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Posted: Mon Jan 06, 2014 10:49 am
by Hayguy
Sandhills boy wrote:I would go with cage type to keep them from stepping on the little ones. I built one, in couple hrs out of old scrap, can get you a picture or two of it if you want, I don't like handling the slimy little bastards when I don't have too. I made gate on the back of mine ( nice to drag them in instead of lifting them) with cut up hog panel for sides so they can see them, wide and long enough not to tip on uneven ground and expansion metal on the bottom to let the goods out that they seem to get rid of while you are handling them. good luck with you purchase, not everything works for everyone that is why there are options, just my 2 cents and that is what it is worth. Brent.
PS only thing I would change is to make larger runners on the bottom like 2 inch muffler pipe would work well and not real heavy to drag.





sound's like a well built sled, PIC'S would be most welcome

Posted: Mon Jan 06, 2014 11:04 am
by Hayguy
although i appreciate stuff home made out of steel and the scrap pile, I'm wondering that with these temp's( well,well below freezing on any scale) that a sled would be better made out of plastic/wood /rubber. as stated they are slimy wet little ba$$turds and could freeze to cold metal in second's creating a whole new set of problems.

Posted: Mon Jan 06, 2014 1:33 pm
by Nicky
We use a half of dog crate, twine to hook it to the 4 wheeler, and netting made for a atv to keep them from flopping out. Easy to pull on the snow, so so in the mud. On snow it's plenty easy to pull on foot if necessary. Easy to drag them in it and easy to dump out.

Posted: Mon Jan 06, 2014 3:22 pm
by Big Muddy rancher
Nicky wrote:We use a half of dog crate, twine to hook it to the 4 wheeler, and netting made for a atv to keep them from flopping out. Easy to pull on the snow, so so in the mud. On snow it's plenty easy to pull on foot if necessary. Easy to drag them in it and easy to dump out.


Where can I buy half a dog crate? :wink: :lol: :lol:

Posted: Mon Jan 06, 2014 4:33 pm
by Nicky
Big Muddy rancher wrote:
Nicky wrote:We use a half of dog crate, twine to hook it to the 4 wheeler, and netting made for a atv to keep them from flopping out. Easy to pull on the snow, so so in the mud. On snow it's plenty easy to pull on foot if necessary. Easy to drag them in it and easy to dump out.


Where can I buy half a dog crate? :wink: :lol: :lol:


When one breaks you have another one ready!

calf sled

Posted: Mon Jan 06, 2014 4:51 pm
by C Thompson
So far Soapweed has first place for the best answer. I liked the helpful comment about not making them out of metal so the slimey guys don't freeze down. Just an observation from a recovering winter calver.

Posted: Mon Jan 06, 2014 4:56 pm
by burnt
Big Muddy rancher wrote:
Nicky wrote:We use a half of dog crate, twine to hook it to the 4 wheeler, and netting made for a atv to keep them from flopping out. Easy to pull on the snow, so so in the mud. On snow it's plenty easy to pull on foot if necessary. Easy to drag them in it and easy to dump out.


Where can I buy half a dog crate? :wink: :lol: :lol:


Shouldn't have to buy one. Wouldn't that come gratis when you buy a half breed dog? :wink:

Posted: Mon Jan 06, 2014 7:23 pm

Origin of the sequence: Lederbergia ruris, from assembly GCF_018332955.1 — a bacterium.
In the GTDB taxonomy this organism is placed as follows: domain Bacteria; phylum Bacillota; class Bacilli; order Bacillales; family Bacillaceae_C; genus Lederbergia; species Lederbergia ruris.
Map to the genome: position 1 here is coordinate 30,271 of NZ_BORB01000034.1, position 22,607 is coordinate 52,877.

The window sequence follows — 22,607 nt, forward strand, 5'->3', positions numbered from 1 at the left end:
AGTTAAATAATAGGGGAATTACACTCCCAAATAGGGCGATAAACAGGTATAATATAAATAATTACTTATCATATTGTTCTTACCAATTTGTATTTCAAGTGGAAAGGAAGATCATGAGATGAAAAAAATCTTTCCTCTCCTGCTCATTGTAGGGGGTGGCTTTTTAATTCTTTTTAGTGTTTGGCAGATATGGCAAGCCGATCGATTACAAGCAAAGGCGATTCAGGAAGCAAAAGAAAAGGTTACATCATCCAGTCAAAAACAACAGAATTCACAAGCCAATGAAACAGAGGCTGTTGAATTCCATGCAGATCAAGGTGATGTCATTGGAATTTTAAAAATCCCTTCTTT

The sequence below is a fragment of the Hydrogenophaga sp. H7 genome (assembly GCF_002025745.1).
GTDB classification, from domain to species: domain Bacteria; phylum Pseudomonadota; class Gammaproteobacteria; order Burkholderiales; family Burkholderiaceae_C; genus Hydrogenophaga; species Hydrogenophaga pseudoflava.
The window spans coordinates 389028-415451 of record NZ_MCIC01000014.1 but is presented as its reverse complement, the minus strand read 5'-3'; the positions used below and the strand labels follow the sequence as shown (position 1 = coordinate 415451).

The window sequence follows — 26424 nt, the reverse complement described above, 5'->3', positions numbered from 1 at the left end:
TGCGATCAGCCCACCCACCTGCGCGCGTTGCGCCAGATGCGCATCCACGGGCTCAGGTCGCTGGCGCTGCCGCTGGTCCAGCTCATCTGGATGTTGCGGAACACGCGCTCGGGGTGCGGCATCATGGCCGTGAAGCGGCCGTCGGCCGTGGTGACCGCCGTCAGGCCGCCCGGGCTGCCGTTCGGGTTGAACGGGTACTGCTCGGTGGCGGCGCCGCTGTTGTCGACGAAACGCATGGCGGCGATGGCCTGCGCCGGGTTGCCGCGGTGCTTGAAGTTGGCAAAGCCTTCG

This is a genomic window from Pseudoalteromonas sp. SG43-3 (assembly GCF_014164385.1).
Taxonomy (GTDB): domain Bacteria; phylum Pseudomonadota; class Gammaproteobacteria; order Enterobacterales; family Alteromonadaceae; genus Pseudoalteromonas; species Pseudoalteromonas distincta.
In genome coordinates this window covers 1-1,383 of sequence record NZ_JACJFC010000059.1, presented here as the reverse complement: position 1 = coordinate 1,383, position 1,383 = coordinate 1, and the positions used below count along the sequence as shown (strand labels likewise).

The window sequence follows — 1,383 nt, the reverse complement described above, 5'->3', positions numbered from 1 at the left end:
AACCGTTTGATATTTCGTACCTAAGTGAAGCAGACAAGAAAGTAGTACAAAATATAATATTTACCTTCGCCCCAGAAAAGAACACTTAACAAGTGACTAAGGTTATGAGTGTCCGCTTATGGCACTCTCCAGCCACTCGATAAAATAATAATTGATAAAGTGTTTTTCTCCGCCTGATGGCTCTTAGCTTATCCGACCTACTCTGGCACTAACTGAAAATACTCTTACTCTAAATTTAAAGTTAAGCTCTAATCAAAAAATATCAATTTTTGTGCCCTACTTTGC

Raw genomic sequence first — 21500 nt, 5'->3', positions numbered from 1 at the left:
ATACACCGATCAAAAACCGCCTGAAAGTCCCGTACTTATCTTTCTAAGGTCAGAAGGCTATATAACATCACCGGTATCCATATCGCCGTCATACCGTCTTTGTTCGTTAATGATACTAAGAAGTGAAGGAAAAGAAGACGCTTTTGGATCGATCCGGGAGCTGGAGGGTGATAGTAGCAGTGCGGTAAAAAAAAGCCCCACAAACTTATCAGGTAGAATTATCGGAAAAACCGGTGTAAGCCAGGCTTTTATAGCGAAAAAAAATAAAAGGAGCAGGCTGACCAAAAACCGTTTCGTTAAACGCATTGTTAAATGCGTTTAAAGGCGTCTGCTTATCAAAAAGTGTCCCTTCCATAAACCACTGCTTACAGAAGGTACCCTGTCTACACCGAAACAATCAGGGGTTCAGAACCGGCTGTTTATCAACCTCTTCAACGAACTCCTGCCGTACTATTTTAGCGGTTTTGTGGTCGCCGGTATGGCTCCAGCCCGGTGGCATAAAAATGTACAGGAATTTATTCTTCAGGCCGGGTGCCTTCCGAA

by mrj
Good point, Soapweed!

Having been moving toward later calving, with a step backward for this spring due to others owning the heifers at breeding time, I understand it well! Maybe you are far enough 'south' not to share our experiences with even 'later' calving. We are too fearful of hot weather in June to go much later than our current 'end of May/end of calving' goal.

With a BIG "however" on this 122 year old ranch, April and May blizzards have caused us the biggest cattle losses, usually newborn calves, but not limited to those! A late spring blizzard not many years ago killed LOTS of yearling steers, turned out on pasture, they went into creeks full of water and snow, which normally would have been the best sheltered of pastures.

Those spring blizzards with wet, heavy snow can also 'stall out' everything from the shod horses to the tractor and pickups. Horses don't walk well on six inch 'stilts' of snow!

Good luck to all, especially fir the ingenuity demonstrated in some of the home made contraptions!

mrj

We do have some of the black sleds mentioned, and they have been used on rare occasions.

Posted: Mon Jan 06, 2014 9:01 pm
by Bar M
I am a late calver by some standards I start the 10th of April and no matter how nice the weather is it seems a sled always comes in handy. To be honest the sun tags sled looks slicker then snot in fact I showed Mrs. Bar M the link and before I knew it she had one ordered.
We do also have a cage that is ATV mounted and don't get me wrong I wouldn't be with out it but there are just times when a sled would work better and having used other sleds and calf carriers. I like the idea of not having to lift the baby into the sled. Sure makes for a long mourning when you are covered in calf slime.

Posted: Mon Jan 06, 2014 9:05 pm
by Sandhills boy
not to be a smart Ars but if it is that cold they will stick to anything I think, plus they would not move around or fall out :lol:

Posted: Mon Jan 06, 2014 9:38 pm
by Bar M
Sandhills boy wrote:not to be a smart Ars but if it is that cold they will stick to anything I think, plus they would not move around or fall out :lol:


Great thought and how long will they have to be in a sled to freeze to it.

Posted: Mon Jan 06, 2014 9:44 pm
by Justin
Soapweed wrote:If we'd just learn to calve in April and May, no sled would be needed. :wink:


:wink: :D